Stereotypes of atheist scientists must be dispelled before confidence in science is eroded
Dealing with a global pandemic has laid bare the public’s need for trust in science. And there is good news and bad news when it comes to the likelihood of the public trusting science. Our work over the past ten years shows that the the public trusts science and religious seem to trust science as much as non-religious. Yet public confidence in scientists as a group of people erode in a dangerous way. And for some groups who are particularly unlikely to trust scientists, the belief that all scientists are loud, anti-religious atheists is part of their mistrust. Our research with atheist scientists in the US and UK shows that atheist scientists are radically different from what the loudest voices might lead us to believe.
A small but vocal subset of atheist scientists (think Richard Dawkins, author of The illusion of god) speak derisively of religion and give the false impression that most scientists are anti-religious. It is therefore not surprising that many religious individuals believe that scientists are anti-religious. (Also, given that women and communities of color are more likely to be religious than white men – who predominate in science – it’s no surprise that the scientific community has difficulty recruiting and retaining individuals from these backgrounds). Our data, however, overturn the notion of hostile atheists. After interviewing 1,293 atheist scientists at universities and research institutes in the US and UK, and conducting 81 in-depth interviews with survey participants, we identified three groups of atheist scientists. Certainly we have encountered some anti-religious sentiment among a group we call modernist atheists. They are scientists who are not part of religious institutions and believe that there is no way to know outside of science. A subset of modernist atheists worry about the potential impact of religion on promoting cognitive rationality in society. And more than two-thirds view the relationship between science and religion as one of conflict. But conflict does not necessarily lead to personal hostility. Indeed, many modernist scientists espoused positive views on the role of religion in society and dismissed the discourse of vocal anti-religious atheists as hyperbolic and prejudicial to science.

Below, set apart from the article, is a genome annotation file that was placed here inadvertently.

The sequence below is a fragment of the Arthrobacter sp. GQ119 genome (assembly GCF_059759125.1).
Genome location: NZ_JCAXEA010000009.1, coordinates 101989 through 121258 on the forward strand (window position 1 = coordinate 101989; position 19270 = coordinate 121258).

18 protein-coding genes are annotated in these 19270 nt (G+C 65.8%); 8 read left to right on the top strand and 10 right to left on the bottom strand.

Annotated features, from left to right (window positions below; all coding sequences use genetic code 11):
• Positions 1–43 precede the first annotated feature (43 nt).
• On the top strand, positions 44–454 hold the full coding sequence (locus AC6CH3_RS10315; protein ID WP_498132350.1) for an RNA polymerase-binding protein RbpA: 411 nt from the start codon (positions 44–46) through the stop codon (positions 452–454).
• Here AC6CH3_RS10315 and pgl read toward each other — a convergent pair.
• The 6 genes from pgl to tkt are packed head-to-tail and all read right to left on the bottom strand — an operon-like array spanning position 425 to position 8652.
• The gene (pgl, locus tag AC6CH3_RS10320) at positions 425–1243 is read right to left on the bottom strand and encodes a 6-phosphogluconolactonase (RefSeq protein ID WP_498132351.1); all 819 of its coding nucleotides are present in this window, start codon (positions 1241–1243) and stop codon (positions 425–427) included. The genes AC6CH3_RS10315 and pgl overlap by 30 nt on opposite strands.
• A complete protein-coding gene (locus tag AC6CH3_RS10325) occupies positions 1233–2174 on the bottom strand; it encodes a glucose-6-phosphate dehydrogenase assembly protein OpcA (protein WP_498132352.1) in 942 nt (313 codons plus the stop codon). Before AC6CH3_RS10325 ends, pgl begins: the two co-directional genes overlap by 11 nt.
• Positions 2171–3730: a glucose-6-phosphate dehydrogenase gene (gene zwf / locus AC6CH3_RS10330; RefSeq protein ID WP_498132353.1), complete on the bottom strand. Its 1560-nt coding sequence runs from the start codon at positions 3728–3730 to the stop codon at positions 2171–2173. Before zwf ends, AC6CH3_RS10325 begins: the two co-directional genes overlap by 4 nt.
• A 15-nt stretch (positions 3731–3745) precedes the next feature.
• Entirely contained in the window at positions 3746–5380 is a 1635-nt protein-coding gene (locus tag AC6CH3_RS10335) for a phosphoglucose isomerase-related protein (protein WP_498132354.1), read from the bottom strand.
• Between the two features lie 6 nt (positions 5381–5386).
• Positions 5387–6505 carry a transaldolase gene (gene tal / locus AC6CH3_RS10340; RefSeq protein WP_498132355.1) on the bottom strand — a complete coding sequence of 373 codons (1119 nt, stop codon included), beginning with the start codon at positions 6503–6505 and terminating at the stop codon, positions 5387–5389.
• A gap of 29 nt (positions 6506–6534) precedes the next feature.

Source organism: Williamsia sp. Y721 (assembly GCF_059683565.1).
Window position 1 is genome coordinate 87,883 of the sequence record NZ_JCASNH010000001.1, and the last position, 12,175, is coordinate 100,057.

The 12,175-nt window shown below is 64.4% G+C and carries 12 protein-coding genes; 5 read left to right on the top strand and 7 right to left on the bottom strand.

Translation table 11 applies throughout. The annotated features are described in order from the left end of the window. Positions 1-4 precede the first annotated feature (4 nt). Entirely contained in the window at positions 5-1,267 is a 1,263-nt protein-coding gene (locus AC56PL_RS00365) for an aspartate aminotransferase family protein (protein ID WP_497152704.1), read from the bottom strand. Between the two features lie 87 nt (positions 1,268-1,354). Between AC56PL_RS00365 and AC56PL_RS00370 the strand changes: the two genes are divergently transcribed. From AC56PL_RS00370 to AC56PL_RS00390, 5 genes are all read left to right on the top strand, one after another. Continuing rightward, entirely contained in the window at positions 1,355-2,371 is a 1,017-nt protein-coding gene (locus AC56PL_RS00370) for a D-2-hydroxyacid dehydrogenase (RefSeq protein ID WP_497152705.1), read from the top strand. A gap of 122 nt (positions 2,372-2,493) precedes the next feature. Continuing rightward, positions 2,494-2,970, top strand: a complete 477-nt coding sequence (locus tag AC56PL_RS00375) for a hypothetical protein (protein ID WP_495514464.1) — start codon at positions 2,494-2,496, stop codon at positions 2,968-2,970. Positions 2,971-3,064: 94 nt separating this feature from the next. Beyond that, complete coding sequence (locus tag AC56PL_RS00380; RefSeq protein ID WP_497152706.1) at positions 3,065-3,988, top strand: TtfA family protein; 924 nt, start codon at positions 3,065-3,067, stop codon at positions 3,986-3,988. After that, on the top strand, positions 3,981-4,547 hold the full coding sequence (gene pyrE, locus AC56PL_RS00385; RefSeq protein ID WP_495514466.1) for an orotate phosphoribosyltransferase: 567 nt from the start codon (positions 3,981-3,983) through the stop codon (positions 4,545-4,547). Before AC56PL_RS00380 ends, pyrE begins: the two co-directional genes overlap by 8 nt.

Another group of atheist scientists whom we identify as culturally religious, (less than 40% of whom adopt the perspective of conflict), who value the inclusion of elements of religion in their daily life through social ties such as marriage with religious people, the religious education of their children or formal religious affiliation— despite these culturally religious atheists, their own irreligion. Many of these atheists see the value of being part of a religious community. The lack of anti-religious sentiment among other culturally religious atheists is seen in their engagements and ties to individuals and religious organizations.
A third group, spiritual atheists, we label as such because they build alternative value systems – oriented around the transcendent – but without belief in God or religious affiliation. For these scientists (again, less than 40% of them adopt the perspective of conflict), spirituality often permeates wonder and motivates their work. Spiritual atheist scientists rarely espouse negative views of religion, perhaps in part because they see limits to what science can explain and understand that religious and non-religious forms of understanding can inform ethics, religion. moral and other non-material dimensions of the world.
These models, associated with our previous work which shows that more scientists are religious than most people realize, indicate that most scientists, even atheists, are not hostile to religion. They also suggest that science may have a marketing problem. According to one logic, the public sphere implies a market of ideas where several points of view on a problem can be presented for debate. At present, a small but noisy group of atheist anti-religion scientists maintain a monopoly on discourse related to science and religion. Unless a greater variety of atheist and religious scientists start contributing to such conversations, the erosion of trust in scientists is unlikely to change.
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